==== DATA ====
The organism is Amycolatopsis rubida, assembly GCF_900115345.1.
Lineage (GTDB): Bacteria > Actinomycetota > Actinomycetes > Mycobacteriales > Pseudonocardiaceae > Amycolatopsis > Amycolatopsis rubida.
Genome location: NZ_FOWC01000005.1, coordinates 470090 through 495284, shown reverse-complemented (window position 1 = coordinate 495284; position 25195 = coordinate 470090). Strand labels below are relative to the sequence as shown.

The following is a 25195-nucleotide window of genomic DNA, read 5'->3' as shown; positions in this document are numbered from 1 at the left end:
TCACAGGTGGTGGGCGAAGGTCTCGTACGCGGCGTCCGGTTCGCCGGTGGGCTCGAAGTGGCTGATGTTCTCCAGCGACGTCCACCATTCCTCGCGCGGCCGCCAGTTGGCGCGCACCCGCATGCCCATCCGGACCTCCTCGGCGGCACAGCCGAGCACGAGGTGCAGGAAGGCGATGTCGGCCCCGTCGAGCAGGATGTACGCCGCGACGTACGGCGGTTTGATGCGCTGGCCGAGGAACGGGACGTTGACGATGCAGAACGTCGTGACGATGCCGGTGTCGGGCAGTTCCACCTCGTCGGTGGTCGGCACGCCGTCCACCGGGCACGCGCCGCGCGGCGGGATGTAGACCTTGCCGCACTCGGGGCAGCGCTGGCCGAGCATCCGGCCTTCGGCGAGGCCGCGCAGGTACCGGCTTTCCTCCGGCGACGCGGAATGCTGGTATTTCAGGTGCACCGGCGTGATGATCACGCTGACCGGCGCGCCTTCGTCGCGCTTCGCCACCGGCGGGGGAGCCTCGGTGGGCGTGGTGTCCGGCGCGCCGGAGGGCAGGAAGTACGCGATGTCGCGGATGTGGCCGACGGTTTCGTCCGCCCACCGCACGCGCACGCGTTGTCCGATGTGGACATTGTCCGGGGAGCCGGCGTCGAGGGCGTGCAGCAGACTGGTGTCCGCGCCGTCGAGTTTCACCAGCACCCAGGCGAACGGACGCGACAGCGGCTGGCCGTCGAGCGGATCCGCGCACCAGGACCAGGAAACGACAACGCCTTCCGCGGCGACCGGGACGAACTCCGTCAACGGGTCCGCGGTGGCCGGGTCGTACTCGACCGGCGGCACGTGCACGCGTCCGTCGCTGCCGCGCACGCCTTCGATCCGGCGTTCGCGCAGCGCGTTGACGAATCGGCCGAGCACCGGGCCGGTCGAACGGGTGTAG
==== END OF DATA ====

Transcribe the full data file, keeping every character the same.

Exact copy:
The organism is Amycolatopsis rubida, assembly GCF_900115345.1.
Lineage (GTDB): Bacteria > Actinomycetota > Actinomycetes > Mycobacteriales > Pseudonocardiaceae > Amycolatopsis > Amycolatopsis rubida.
Genome location: NZ_FOWC01000005.1, coordinates 470090 through 495284, shown reverse-complemented (window position 1 = coordinate 495284; position 25195 = coordinate 470090). Strand labels below are relative to the sequence as shown.

The following is a 25195-nucleotide window of genomic DNA, read 5'->3' as shown; positions in this document are numbered from 1 at the left end:
TCACAGGTGGTGGGCGAAGGTCTCGTACGCGGCGTCCGGTTCGCCGGTGGGCTCGAAGTGGCTGATGTTCTCCAGCGACGTCCACCATTCCTCGCGCGGCCGCCAGTTGGCGCGCACCCGCATGCCCATCCGGACCTCCTCGGCGGCACAGCCGAGCACGAGGTGCAGGAAGGCGATGTCGGCCCCGTCGAGCAGGATGTACGCCGCGACGTACGGCGGTTTGATGCGCTGGCCGAGGAACGGGACGTTGACGATGCAGAACGTCGTGACGATGCCGGTGTCGGGCAGTTCCACCTCGTCGGTGGTCGGCACGCCGTCCACCGGGCACGCGCCGCGCGGCGGGATGTAGACCTTGCCGCACTCGGGGCAGCGCTGGCCGAGCATCCGGCCTTCGGCGAGGCCGCGCAGGTACCGGCTTTCCTCCGGCGACGCGGAATGCTGGTATTTCAGGTGCACCGGCGTGATGATCACGCTGACCGGCGCGCCTTCGTCGCGCTTCGCCACCGGCGGGGGAGCCTCGGTGGGCGTGGTGTCCGGCGCGCCGGAGGGCAGGAAGTACGCGATGTCGCGGATGTGGCCGACGGTTTCGTCCGCCCACCGCACGCGCACGCGTTGTCCGATGTGGACATTGTCCGGGGAGCCGGCGTCGAGGGCGTGCAGCAGACTGGTGTCCGCGCCGTCGAGTTTCACCAGCACCCAGGCGAACGGACGCGACAGCGGCTGGCCGTCGAGCGGATCCGCGCACCAGGACCAGGAAACGACAACGCCTTCCGCGGCGACCGGGACGAACTCCGTCAACGGGTCCGCGGTGGCCGGGTCGTACTCGACCGGCGGCACGTGCACGCGTCCGTCGCTGCCGCGCACGCCTTCGATCCGGCGTTCGCGCAGCGCGTTGACGAATCGGCCGAGCACCGGGCCGGTCGAACGGGTGTAG